How Tim Minchin Brings Wit, Wisdom and Humanity to the Arts

Tim Minchin
Courtesy of ABC

In Partnership with JMC Academy

Usually when we introduce a guest on the Variety Australia Podcast, they’re described with one, maybe two, titles. Actor, singer, instrumentalist, comedian, creative, writer, composer. In the case of Tim Minchin – he’s all of the above. 

It’s impossible to fit Minchin into one box. So he’s simply never bothered to try. Instead, he’s become a master of all disciplines, adapting his focus and skill depending on where the creative opportunity takes him. “I always had the benefit, or the luck, of being multifaceted,” he shares, chatting with Luke Girgis on episode three of the Variety Australia Podcast series produced and recorded by Audio Engineering, Film and Entertainment Management students on JMC Academy’s Sydney campus

“I could go and write a little score for a youth theatre thing, and I could play in a cover band, or I could do a jazz gig at a thing, or I could do Shakespeare in the Park. And so I don’t think I was going to end up unemployable.” 

Minchin’s career trajectory is proof that there’s no one way ticket to success as a creative. He’s done it all – from composing the incredible musical “Matilda” to writing songs to headlining comedy shows to starring in hit series “The Artful Dodger”. In whatever project he takes on, he’s all about the craft. 

This unique hybrid of talent, humour and honesty has gained Minchin a band of loyal followers over the decades. “Tim may be the least well-known person to have millions of dedicated, passionate followers,” one fan commented on a YouTube interview of Minchin in 2023. “You either adore Tim or you’ve never heard of him. If you fall into the second group, you are missing out on a remarkable experience.” 

This successful career didn’t happen overnight. Speaking on the podcast episode, Minchin explains how at 29, he’d made peace with being an artist without fame or money. He was writing, performing, playing jazz bars and working for free, but ultimately – he was happy.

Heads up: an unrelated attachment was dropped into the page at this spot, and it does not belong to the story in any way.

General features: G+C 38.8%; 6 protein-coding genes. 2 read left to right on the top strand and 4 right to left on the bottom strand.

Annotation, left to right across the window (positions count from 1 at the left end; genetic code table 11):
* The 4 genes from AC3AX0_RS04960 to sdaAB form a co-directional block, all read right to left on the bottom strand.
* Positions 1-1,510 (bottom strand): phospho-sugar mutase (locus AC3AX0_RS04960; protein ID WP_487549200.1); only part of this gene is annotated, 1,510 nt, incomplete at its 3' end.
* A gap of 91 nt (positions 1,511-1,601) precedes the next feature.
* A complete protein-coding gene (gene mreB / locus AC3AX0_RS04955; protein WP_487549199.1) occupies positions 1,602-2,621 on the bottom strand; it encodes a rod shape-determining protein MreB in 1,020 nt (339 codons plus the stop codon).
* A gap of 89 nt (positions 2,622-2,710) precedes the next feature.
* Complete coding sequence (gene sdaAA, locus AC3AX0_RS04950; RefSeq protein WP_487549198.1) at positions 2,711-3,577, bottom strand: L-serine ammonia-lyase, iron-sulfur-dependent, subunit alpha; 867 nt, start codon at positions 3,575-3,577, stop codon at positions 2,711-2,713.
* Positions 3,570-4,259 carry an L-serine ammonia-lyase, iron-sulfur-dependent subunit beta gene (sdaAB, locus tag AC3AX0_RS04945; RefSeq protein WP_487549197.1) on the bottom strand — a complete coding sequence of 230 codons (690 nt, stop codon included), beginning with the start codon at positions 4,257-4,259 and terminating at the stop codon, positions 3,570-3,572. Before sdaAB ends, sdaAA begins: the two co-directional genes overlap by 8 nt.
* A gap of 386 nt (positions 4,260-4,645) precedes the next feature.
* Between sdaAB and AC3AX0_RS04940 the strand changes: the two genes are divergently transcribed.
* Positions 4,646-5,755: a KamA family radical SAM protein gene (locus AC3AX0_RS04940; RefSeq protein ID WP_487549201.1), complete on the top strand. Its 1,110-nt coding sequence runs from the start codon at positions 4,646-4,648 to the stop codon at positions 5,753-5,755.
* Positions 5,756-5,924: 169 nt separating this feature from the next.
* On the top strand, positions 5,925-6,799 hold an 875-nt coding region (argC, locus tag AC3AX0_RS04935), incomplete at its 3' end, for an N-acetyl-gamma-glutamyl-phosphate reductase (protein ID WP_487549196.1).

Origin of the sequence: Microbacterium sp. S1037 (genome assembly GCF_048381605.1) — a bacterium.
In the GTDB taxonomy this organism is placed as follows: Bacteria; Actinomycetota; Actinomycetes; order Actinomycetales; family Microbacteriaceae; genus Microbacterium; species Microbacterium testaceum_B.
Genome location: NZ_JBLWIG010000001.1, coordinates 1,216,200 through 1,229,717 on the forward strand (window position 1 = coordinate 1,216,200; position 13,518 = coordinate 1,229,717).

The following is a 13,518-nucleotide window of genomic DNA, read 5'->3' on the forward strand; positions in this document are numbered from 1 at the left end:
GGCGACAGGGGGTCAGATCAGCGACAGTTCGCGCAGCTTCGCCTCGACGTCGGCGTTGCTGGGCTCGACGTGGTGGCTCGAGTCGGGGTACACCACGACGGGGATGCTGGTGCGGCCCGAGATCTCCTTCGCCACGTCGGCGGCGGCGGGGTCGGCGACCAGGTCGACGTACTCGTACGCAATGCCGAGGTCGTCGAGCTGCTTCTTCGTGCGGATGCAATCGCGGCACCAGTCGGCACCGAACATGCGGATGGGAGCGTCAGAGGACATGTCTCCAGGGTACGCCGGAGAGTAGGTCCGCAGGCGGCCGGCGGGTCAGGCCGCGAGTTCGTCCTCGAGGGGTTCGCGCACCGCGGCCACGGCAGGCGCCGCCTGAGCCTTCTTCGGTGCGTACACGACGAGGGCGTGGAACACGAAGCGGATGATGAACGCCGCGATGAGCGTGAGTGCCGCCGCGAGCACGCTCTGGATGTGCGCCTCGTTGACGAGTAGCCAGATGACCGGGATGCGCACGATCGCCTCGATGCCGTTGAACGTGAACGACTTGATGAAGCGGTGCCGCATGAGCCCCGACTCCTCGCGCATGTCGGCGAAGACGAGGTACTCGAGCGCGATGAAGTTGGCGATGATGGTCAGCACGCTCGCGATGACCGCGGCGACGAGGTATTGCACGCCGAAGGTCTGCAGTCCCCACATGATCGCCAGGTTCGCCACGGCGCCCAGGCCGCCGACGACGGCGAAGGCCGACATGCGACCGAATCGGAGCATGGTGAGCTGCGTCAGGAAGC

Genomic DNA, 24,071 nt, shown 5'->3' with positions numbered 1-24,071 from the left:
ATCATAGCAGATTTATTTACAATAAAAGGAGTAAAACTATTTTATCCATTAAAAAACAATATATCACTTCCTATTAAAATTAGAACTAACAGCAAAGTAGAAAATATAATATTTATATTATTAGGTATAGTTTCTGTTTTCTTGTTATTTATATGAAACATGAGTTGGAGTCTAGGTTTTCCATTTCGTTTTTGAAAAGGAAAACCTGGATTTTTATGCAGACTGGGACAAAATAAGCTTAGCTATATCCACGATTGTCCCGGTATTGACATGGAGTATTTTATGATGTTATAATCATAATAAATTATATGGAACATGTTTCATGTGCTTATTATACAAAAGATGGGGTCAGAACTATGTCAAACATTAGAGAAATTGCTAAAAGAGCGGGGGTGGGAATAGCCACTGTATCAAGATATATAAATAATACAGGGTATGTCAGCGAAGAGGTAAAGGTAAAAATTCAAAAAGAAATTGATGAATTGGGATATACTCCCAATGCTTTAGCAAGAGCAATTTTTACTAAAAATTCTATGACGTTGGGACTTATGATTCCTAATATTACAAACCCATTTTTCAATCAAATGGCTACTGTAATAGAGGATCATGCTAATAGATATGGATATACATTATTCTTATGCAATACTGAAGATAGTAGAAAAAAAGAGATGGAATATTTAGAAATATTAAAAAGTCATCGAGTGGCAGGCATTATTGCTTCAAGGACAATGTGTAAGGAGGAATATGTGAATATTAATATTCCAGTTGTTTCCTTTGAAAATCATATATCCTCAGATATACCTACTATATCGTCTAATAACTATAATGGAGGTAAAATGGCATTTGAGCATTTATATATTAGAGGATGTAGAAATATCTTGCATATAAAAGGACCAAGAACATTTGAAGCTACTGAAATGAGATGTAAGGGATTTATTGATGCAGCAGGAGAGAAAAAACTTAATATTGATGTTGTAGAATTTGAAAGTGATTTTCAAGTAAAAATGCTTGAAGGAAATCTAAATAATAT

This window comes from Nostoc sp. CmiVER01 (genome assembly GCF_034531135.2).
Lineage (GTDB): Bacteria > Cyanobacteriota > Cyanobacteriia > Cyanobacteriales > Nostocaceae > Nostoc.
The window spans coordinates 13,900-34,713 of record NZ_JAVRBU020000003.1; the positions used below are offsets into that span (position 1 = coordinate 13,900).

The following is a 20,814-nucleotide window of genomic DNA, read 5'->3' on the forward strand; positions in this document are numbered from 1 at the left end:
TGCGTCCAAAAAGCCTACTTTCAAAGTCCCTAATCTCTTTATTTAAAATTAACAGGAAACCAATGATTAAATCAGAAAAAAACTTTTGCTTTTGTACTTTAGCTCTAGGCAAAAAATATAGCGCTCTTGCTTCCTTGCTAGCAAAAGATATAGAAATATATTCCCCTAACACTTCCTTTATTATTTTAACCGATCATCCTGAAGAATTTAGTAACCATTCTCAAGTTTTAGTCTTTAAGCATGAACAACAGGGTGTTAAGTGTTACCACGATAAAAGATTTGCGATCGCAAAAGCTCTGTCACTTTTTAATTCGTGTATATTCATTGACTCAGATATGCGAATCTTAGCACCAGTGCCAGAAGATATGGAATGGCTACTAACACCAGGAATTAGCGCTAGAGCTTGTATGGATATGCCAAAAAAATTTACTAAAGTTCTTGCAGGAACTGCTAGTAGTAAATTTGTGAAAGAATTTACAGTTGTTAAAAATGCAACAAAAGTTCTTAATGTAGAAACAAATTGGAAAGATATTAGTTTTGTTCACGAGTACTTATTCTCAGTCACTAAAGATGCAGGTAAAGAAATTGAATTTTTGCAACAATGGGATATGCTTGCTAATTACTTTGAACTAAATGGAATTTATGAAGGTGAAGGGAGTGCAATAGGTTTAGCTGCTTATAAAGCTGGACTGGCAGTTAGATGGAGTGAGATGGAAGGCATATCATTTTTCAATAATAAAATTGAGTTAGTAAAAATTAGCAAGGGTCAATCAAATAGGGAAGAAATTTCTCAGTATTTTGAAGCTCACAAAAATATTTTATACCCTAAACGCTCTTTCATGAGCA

“Yes there was a bit of me that thought, ‘What am I doing? I could be a really good teacher or there must be other things.’ But I think, actually, the opposite is true. I think that year I had got to the point of like, you know what, I think this is what I’d do. I think I’ll just be poor and do this,” he says. 

That said, he emphasises the courage it does take for artists to pivot and take on more traditional career paths. “This idea that it’s art or bust I think is poisonous, actually, because it leaves a lot of people feeling like failures,” he tells Girgis.

“What is art? What is being an artist? You will start being a muso and then realise your gift is in sound design and you might end up in advertising or a really great music teacher and all that is as valid and probably will lead to a happier life than becoming a massive star.” 

Today, the 48-year-old is at a point in his career where he can follow his creativity and work on projects that challenge and inspire him. Sometimes, that’s a musical on Broadway, sometimes it’s an animated film in LA, a comedy stage, or a studio album. 

Throughout the episode, he thoughtfully explores the essence of creativity, the importance of questioning established beliefs, and the significance of empathy and diverse storytelling in art. 

Addressing the live student audience, he shares the importance of avoiding black and white thinking when it comes to art – even when it feels uncomfortable. “We can talk to [young people] as future artists, right? If they create art that is going to challenge the current culture in whatever way, this is the shit you’re gonna have to deal with,” he says, speaking to the social media backlash he’s faced sharing political views through his own art. 

According to Minchin, the antidote to narrow thinking is empathy. “We go to the theatre, we read books, we go to the cinema, not because we like seeing our experience reflected on screen, but I think more because we get a buzz out of empathy,” he says.

“We get a buzz out of not seeing our experience reflected on screen. We love a story of like, oh my god, I’ve never really thought about what it might be like to be that person that this wonderful artist has represented on screen.” 

Minchin’s own work, known for its wit, wisdom, and a deep sense of humanity, serves as a source of inspiration for up and coming artists everywhere. “That is what art is for,” he says. “We tell stories to engender empathy in one another and we love it. Humans are fucking gorgeous, man.”

Listen to the full conversation with Tim Minchin on the Variety Australia Podcast anywhere you get your podcasts. This is the third exclusive episode presented by JMC Academy

Explore JMC Academy’s range of creative courses here, including the unique Masters of Creative Industries Post Graduate program where undergraduates can learn how to turn their original idea into a commercially viable project. Applications are now open for 2024.